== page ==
Polymer Physics by Quantum Computing

Cristian Micheletti

Sampling equilibrium ensembles of dense polymer mixtures is a paradigmatically hard problem in computational physics, even in lattice-based models. For instance, using real-space Monte Carlo to sample polymer systems becomes impractical for increasing size, rigidity, and density of the chains. In response to these challenges, we introduce and apply a formalism to recast polymer sampling as a quadratic unconstrained binary optimization (QUBO) problem [1].

Thanks to this mapping, dense systems of stiff polymers on a lattice can be efficiently sampled with classical QUBO solvers, resulting in more favourable performance scaling compared to real-space Monte Carlo [2]. Tackling the same problems with the D-Wave quantum annealer leads to further performance improvements [2]. As an application, we discuss the use of the quantum-inspired encoding on a hitherto untackled problem, namely the linking probability of equilibrated melts of ring polymers, for which we unveil counterintuitive topological effects.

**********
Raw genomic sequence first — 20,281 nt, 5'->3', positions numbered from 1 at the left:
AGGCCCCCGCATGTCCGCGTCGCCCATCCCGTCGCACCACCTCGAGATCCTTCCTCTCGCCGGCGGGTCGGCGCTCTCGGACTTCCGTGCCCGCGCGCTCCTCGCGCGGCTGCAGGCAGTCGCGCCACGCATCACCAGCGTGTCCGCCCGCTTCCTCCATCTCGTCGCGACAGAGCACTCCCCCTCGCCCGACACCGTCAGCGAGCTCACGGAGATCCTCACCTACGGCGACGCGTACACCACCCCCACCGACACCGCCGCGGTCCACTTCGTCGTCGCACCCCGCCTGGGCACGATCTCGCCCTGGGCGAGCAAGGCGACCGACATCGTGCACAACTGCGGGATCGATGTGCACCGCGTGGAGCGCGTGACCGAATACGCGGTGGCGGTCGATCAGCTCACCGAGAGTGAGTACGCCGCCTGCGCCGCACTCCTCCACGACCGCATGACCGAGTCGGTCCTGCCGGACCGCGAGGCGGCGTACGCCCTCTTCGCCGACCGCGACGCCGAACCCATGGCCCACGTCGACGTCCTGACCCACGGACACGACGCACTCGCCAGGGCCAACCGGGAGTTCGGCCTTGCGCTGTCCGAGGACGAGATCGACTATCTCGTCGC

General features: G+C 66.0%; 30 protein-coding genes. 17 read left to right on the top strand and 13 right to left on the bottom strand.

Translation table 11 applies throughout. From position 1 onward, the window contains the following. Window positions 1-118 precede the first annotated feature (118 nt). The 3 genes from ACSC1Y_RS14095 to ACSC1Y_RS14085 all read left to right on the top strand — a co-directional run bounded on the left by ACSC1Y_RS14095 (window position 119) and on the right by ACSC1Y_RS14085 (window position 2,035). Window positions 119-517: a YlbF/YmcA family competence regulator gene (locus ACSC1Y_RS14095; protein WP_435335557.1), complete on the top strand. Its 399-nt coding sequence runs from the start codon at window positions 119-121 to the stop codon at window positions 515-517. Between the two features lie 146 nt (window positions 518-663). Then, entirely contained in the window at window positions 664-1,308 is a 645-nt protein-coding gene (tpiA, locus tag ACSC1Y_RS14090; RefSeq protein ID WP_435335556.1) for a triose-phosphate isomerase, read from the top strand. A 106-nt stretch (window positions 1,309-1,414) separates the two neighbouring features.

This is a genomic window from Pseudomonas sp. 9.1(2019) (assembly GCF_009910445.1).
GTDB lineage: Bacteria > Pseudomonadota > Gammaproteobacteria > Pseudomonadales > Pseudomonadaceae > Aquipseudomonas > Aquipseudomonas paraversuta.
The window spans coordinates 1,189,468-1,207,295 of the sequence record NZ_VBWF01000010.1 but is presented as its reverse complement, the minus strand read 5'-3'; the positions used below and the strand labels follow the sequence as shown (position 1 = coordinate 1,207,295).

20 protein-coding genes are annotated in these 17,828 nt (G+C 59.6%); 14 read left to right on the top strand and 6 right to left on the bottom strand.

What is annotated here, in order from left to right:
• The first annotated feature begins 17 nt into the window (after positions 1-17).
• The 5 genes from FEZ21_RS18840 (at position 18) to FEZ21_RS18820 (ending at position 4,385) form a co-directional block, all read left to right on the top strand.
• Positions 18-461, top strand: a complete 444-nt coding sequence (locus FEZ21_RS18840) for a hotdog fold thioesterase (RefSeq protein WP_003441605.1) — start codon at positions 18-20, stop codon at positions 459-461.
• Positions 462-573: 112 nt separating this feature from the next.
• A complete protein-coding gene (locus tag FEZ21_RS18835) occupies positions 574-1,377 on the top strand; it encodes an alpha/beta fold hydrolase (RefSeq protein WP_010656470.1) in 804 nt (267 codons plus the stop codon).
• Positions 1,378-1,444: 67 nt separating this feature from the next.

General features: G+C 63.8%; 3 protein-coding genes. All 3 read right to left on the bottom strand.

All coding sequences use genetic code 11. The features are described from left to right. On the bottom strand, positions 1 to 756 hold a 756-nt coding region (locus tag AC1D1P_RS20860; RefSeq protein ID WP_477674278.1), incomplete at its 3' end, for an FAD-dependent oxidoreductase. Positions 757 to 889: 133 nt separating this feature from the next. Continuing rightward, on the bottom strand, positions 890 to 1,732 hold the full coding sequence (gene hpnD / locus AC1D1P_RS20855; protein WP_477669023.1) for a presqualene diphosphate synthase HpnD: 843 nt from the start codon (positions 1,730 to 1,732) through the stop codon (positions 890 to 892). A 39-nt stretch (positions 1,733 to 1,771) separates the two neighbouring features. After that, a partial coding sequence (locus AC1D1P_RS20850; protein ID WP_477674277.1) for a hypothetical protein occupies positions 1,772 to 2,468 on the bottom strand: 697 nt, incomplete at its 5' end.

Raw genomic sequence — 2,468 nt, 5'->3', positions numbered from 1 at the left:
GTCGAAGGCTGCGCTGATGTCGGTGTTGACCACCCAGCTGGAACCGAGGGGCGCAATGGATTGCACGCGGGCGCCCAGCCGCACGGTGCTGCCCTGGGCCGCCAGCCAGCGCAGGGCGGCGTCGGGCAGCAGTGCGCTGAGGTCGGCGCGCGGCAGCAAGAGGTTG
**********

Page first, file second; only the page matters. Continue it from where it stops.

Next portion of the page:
[1] C.Micheletti, P. Hauke and P. Faccioli, "Polymer physics by quantum computing", Phys. Rev. Lett. 127, 080501 (2021)
[2] F. Slongo, P. Hauke, P. Faccioli and C. Micheletti "Quantum-inspired Encoding Enhances Monte Carlo Sampling of Soft Matter Systems", submitted

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